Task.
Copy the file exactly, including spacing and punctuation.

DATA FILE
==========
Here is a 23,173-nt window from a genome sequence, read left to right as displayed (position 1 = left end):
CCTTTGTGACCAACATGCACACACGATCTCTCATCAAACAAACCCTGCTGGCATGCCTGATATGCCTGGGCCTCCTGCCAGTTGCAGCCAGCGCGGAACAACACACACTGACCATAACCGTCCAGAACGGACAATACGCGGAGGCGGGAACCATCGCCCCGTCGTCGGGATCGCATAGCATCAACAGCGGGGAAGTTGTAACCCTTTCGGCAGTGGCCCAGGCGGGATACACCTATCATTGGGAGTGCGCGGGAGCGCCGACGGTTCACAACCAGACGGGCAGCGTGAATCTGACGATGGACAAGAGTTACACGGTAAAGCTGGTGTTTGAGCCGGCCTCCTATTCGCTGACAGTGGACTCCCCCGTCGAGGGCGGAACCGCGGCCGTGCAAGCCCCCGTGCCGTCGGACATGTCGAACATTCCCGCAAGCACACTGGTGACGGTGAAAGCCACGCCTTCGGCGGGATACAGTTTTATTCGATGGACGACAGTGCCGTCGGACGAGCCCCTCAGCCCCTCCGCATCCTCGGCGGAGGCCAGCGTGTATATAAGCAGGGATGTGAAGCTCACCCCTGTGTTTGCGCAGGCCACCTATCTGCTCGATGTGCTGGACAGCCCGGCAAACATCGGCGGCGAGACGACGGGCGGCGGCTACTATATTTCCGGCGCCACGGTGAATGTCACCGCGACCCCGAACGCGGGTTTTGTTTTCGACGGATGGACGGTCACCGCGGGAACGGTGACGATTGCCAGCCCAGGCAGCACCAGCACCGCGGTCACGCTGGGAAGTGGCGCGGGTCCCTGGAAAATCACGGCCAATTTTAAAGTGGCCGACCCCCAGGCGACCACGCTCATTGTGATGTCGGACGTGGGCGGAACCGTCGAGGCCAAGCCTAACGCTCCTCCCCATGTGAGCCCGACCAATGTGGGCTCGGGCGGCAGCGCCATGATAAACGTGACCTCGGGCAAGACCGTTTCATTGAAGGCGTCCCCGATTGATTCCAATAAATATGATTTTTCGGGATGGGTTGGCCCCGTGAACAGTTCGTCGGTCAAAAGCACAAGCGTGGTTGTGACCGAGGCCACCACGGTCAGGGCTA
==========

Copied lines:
Here is a 23,173-nt window from a genome sequence, read left to right as displayed (position 1 = left end):
CCTTTGTGACCAACATGCACACACGATCTCTCATCAAACAAACCCTGCTGGCATGCCTGATATGCCTGGGCCTCCTGCCAGTTGCAGCCAGCGCGGAACAACACACACTGACCATAACCGTCCAGAACGGACAATACGCGGAGGCGGGAACCATCGCCCCGTCGTCGGGATCGCATAGCATCAACAGCGGGGAAGTTGTAACCCTTTCGGCAGTGGCCCAGGCGGGATACACCTATCATTGGGAGTGCGCGGGAGCGCCGACGGTTCACAACCAGACGGGCAGCGTGAATCTGACGATGGACAAGAGTTACACGGTAAAGCTGGTGTTTGAGCCGGCCTCCTATTCGCTGACAGTGGACTCCCCCGTCGAGGGCGGAACCGCGGCCGTGCAAGCCCCCGTGCCGTCGGACATGTCGAACATTCCCGCAAGCACACTGGTGACGGTGAAAGCCACGCCTTCGGCGGGATACAGTTTTATTCGATGGACGACAGTGCCGTCGGACGAGCCCCTCAGCCCCTCCGCATCCTCGGCGGAGGCCAGCGTGTATATAAGCAGGGATGTGAAGCTCACCCCTGTGTTTGCGCAGGCCACCTATCTGCTCGATGTGCTGGACAGCCCGGCAAACATCGGCGGCGAGACGACGGGCGGCGGCTACTATATTTCCGGCGCCACGGTGAATGTCACCGCGACCCCGAACGCGGGTTTTGTTTTCGACGGATGGACGGTCACCGCGGGAACGGTGACGATTGCCAGCCCAGGCAGCACCAGCACCGCGGTCACGCTGGGAAGTGGCGCGGGTCCCTGGAAAATCACGGCCAATTTTAAAGTGGCCGACCCCCAGGCGACCACGCTCATTGTGATGTCGGACGTGGGCGGAACCGTCGAGGCCAAGCCTAACGCTCCTCCCCATGTGAGCCCGACCAATGTGGGCTCGGGCGGCAGCGCCATGATAAACGTGACCTCGGGCAAGACCGTTTCATTGAAGGCGTCCCCGATTGATTCCAATAAATATGATTTTTCGGGATGGGTTGGCCCCGTGAACAGTTCGTCGGTCAAAAGCACAAGCGTGGTTGTGACCGAGGCCACCACGGTCAGGGCTA